Substance Use and Addiction

CFPC Key Features

  1. In all patients, and especially in high-risk groups (e.g., those with mental health issues, chronic disability), opportunistically ask about substance use (tobacco, alcohol, other substances).

  2. For a patient using alcohol or substances (including those who use them only occasionally):

    1. Discuss the possible impact of their use on themselves and others (e.g., risk to children, sexual indiscretion)

    2. Discuss harm-reduction strategies in detail (e.g., needle exchange, not drinking and driving, immunizations)

  3. For any patient presenting with a functional decline, confusion, or delirium, assess for alcohol/substance use and withdrawal, even when other causes may seem more apparent.

  4. Discuss substance use with adolescents and their caregivers when warning signs are present (e.g., school failure, behaviour change).

  5. Consider and look for substance use as a possible factor in problems not responding to appropriate intervention (e.g., alcohol use in patients with hypertriglyceridemia, inhalational drug use in asthmatic patients).

  6. For a patient with a medical problem being treated with opioids, stimulants, sedatives, or hypnotics:

    1. Episodically reassess their clinical problem to affirm the ongoing need for the medication

    2. Discuss tapering and cessation planning when appropriate

    3. Discuss safety and security of medication (e.g. storing, risk to children, diversion, misuse)

  7. For a patient requesting or requiring a new prescription for opioids, stimulants, or tranquillizers:

    1. Assess alcohol and substance use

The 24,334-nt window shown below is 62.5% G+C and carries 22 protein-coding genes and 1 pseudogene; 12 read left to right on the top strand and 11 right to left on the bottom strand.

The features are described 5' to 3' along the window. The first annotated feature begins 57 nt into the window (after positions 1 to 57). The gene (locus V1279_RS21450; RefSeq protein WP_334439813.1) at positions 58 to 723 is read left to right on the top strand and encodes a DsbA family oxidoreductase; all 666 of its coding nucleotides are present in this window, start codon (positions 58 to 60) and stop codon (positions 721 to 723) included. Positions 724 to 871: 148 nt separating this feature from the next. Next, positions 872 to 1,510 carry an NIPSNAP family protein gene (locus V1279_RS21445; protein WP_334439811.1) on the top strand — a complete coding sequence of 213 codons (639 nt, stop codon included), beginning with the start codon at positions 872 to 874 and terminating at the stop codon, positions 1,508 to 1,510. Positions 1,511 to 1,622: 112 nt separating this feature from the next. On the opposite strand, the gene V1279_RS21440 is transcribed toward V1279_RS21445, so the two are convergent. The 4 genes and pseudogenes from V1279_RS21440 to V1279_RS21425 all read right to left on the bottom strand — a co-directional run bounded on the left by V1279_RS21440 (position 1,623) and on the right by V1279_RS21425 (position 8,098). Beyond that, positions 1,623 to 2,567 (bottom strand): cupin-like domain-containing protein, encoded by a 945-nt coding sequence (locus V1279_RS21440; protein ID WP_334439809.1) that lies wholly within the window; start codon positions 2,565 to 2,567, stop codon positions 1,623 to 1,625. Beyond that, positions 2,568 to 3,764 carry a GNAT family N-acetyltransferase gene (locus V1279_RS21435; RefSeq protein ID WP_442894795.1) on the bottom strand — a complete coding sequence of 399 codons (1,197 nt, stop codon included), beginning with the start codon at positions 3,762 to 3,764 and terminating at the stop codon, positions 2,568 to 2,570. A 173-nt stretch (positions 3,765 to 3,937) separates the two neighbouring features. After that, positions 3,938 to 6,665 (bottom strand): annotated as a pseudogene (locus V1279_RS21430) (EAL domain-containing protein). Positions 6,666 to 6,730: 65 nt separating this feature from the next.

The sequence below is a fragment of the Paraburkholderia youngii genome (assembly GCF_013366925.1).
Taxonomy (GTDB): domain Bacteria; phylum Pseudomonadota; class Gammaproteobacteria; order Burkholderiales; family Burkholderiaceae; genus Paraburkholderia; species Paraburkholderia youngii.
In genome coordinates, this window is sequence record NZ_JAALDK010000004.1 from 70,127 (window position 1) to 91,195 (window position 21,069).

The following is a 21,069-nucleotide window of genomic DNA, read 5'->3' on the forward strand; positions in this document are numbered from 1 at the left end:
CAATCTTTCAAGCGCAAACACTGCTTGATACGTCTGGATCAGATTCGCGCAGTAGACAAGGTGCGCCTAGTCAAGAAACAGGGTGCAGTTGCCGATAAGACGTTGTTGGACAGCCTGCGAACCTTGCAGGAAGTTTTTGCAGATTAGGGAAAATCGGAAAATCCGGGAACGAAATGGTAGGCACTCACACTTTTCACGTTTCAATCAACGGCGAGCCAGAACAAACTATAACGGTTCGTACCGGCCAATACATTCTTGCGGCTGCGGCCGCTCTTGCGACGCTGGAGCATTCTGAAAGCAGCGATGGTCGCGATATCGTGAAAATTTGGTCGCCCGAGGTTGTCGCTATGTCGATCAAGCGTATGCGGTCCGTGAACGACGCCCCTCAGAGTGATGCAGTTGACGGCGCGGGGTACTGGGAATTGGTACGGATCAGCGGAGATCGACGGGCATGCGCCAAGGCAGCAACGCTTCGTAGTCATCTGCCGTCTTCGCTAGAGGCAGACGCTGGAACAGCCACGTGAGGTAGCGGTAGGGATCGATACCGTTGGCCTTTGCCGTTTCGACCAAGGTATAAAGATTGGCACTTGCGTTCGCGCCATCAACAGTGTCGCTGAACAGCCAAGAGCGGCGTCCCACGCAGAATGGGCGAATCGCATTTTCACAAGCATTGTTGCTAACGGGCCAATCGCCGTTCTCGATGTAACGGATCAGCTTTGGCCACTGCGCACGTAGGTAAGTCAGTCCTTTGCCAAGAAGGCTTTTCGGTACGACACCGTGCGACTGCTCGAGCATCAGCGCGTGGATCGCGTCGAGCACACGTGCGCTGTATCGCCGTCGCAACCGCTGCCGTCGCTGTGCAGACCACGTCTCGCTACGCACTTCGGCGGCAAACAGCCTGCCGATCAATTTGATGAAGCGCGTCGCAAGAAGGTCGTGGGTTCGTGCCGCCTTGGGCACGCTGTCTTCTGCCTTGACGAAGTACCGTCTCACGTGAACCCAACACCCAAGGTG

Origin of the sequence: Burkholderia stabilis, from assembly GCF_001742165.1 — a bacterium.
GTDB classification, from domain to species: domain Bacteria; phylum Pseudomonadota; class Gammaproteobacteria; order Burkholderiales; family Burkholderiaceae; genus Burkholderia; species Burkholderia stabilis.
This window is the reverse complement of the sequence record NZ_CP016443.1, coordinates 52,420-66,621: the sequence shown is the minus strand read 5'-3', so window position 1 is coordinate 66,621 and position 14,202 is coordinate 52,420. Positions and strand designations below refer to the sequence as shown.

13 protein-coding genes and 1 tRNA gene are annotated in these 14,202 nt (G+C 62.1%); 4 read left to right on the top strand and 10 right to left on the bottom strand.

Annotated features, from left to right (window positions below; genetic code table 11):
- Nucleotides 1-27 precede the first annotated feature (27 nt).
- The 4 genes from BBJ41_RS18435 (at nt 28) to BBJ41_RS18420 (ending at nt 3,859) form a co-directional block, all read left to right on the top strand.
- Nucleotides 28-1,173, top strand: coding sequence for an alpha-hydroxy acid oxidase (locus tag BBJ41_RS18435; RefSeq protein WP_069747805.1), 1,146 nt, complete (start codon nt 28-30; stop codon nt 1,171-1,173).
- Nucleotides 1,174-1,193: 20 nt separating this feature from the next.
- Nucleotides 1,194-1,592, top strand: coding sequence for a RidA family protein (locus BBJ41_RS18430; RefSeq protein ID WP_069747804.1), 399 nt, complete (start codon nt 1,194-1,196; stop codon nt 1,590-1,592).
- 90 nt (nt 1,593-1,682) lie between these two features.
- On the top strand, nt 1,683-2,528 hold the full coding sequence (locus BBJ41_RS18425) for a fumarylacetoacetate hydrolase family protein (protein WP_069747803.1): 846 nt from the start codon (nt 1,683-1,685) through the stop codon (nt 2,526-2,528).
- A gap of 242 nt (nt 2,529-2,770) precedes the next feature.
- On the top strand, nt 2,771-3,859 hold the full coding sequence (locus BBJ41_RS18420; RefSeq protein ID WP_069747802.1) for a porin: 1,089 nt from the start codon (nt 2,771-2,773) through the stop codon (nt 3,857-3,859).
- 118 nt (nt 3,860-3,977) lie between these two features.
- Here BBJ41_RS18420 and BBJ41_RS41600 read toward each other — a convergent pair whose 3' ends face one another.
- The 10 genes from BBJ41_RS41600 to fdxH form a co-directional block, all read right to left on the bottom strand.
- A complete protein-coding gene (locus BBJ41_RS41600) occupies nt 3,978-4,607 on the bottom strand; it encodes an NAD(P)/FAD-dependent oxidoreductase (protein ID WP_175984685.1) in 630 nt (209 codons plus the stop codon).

2. Explain clearly the benefits and risks, and do not prescribe before the risks of misuse have been assessed and mitigated

  8. In patients who use substances or those with a substance use disorder, regularly determine their readiness to change their patterns of use.

See Poisoning, Alcohol Use Disorder, Opioid Use Disorder

General Overview


  • DSM-V: Problematic pattern of using a substance that result in clinically significant impairment/distress, classified by 2+ of the following within a 12-month period (Mild 2-3, Moderate 4-5, Severe 6+):

    • Impaired Control

      1. Had times when you ended up using X more, or longer, than you intended?

      2. More than once wanted or attempted to cut down or stop X but couldn’t?

      3. Spent a lot of time using/getting/recovering from X

      4. Craving: Wanted X so badly you couldn’t think of anything else?

    • Social Impairment

      1. Obligations: Found that X—or being sick from X—often interfered with taking care of your home or family? Or caused job troubles? Or school problems?

      2. Interpersonal: Continued to use X even though it was causing trouble with your family or friends?

      3. Given up or cut back on activities that were important or interesting to you, or gave you pleasure, in order to use X?

    • Risky Use

      1. More than once gotten into situations while or after using X that increased your chances of getting hurt (such as driving, swimming, using machinery, walking in a dangerous area, or having unsafe sex)?

      2. Continued to drink even though it was making you feel depressed or anxious or adding to another health problem? Or after having had a memory blackout?

    • Pharmacological indicators

      1. *Tolerance: Had to use X much more than you once did to get the effect you want? Or found that your usual number/amount had much less effect than before?

      2. *Withdrawal: Found that when the effects of X were wearing off, you had withdrawal symptoms (e.g., alcohol: trouble sleeping, shakiness, restlessness, nausea, sweating, racing heart, seizure? Or sensed things that were not there?)

*Does not apply for diminished effect when used appropriately under medical supervision

    • Types:

      1. Alcohol

      2. Caffeine

      3. Cannabis (marijuana)